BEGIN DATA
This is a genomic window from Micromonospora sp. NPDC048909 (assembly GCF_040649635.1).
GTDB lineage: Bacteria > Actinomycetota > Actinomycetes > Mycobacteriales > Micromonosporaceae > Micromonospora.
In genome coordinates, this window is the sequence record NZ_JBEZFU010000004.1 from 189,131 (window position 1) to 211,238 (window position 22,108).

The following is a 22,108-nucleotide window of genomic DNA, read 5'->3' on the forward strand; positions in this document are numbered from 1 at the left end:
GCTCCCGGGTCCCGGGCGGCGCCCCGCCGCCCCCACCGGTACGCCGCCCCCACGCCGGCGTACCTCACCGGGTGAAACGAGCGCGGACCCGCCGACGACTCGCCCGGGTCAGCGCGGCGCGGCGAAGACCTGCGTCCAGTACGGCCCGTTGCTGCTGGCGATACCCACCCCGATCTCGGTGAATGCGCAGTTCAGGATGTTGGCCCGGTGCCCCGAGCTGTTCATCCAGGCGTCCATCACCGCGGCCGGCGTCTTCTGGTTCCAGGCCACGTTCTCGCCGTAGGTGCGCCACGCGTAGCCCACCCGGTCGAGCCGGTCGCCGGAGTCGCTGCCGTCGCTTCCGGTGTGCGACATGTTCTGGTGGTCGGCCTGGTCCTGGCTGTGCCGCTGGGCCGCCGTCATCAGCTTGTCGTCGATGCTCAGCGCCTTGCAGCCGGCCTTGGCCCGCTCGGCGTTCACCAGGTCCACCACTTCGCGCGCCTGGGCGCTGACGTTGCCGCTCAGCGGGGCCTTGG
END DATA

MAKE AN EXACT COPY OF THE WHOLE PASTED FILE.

This is a genomic window from Micromonospora sp. NPDC048909 (assembly GCF_040649635.1).
GTDB lineage: Bacteria > Actinomycetota > Actinomycetes > Mycobacteriales > Micromonosporaceae > Micromonospora.
In genome coordinates, this window is the sequence record NZ_JBEZFU010000004.1 from 189,131 (window position 1) to 211,238 (window position 22,108).

The following is a 22,108-nucleotide window of genomic DNA, read 5'->3' on the forward strand; positions in this document are numbered from 1 at the left end:
GCTCCCGGGTCCCGGGCGGCGCCCCGCCGCCCCCACCGGTACGCCGCCCCCACGCCGGCGTACCTCACCGGGTGAAACGAGCGCGGACCCGCCGACGACTCGCCCGGGTCAGCGCGGCGCGGCGAAGACCTGCGTCCAGTACGGCCCGTTGCTGCTGGCGATACCCACCCCGATCTCGGTGAATGCGCAGTTCAGGATGTTGGCCCGGTGCCCCGAGCTGTTCATCCAGGCGTCCATCACCGCGGCCGGCGTCTTCTGGTTCCAGGCCACGTTCTCGCCGTAGGTGCGCCACGCGTAGCCCACCCGGTCGAGCCGGTCGCCGGAGTCGCTGCCGTCGCTTCCGGTGTGCGACATGTTCTGGTGGTCGGCCTGGTCCTGGCTGTGCCGCTGGGCCGCCGTCATCAGCTTGTCGTCGATGCTCAGCGCCTTGCAGCCGGCCTTGGCCCGCTCGGCGTTCACCAGGTCCACCACTTCGCGCGCCTGGGCGCTGACGTTGCCGCTCAGCGGGGCCTTGG